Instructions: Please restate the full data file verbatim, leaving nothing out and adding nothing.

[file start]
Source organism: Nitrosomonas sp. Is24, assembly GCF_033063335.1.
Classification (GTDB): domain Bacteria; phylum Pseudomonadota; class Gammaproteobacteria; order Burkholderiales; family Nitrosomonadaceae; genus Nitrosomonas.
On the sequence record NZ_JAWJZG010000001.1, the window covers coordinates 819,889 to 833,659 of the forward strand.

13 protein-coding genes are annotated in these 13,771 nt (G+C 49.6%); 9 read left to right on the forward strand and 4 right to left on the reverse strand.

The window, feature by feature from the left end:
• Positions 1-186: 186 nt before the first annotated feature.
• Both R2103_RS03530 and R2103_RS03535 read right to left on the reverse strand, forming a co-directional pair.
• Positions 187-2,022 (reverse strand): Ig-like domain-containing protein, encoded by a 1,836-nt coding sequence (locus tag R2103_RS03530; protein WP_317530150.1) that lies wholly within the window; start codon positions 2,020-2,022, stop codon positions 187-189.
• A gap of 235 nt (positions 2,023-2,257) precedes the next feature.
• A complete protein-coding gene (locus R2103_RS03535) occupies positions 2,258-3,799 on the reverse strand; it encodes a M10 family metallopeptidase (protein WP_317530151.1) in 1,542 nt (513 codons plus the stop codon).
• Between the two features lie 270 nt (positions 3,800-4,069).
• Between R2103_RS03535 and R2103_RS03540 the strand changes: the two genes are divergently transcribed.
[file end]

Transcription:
Source organism: Nitrosomonas sp. Is24, assembly GCF_033063335.1.
Classification (GTDB): domain Bacteria; phylum Pseudomonadota; class Gammaproteobacteria; order Burkholderiales; family Nitrosomonadaceae; genus Nitrosomonas.
On the sequence record NZ_JAWJZG010000001.1, the window covers coordinates 819,889 to 833,659 of the forward strand.

13 protein-coding genes are annotated in these 13,771 nt (G+C 49.6%); 9 read left to right on the forward strand and 4 right to left on the reverse strand.

The window, feature by feature from the left end:
• Positions 1-186: 186 nt before the first annotated feature.
• Both R2103_RS03530 and R2103_RS03535 read right to left on the reverse strand, forming a co-directional pair.
• Positions 187-2,022 (reverse strand): Ig-like domain-containing protein, encoded by a 1,836-nt coding sequence (locus tag R2103_RS03530; protein WP_317530150.1) that lies wholly within the window; start codon positions 2,020-2,022, stop codon positions 187-189.
• A gap of 235 nt (positions 2,023-2,257) precedes the next feature.
• A complete protein-coding gene (locus R2103_RS03535) occupies positions 2,258-3,799 on the reverse strand; it encodes a M10 family metallopeptidase (protein WP_317530151.1) in 1,542 nt (513 codons plus the stop codon).
• Between the two features lie 270 nt (positions 3,800-4,069).
• Between R2103_RS03535 and R2103_RS03540 the strand changes: the two genes are divergently transcribed.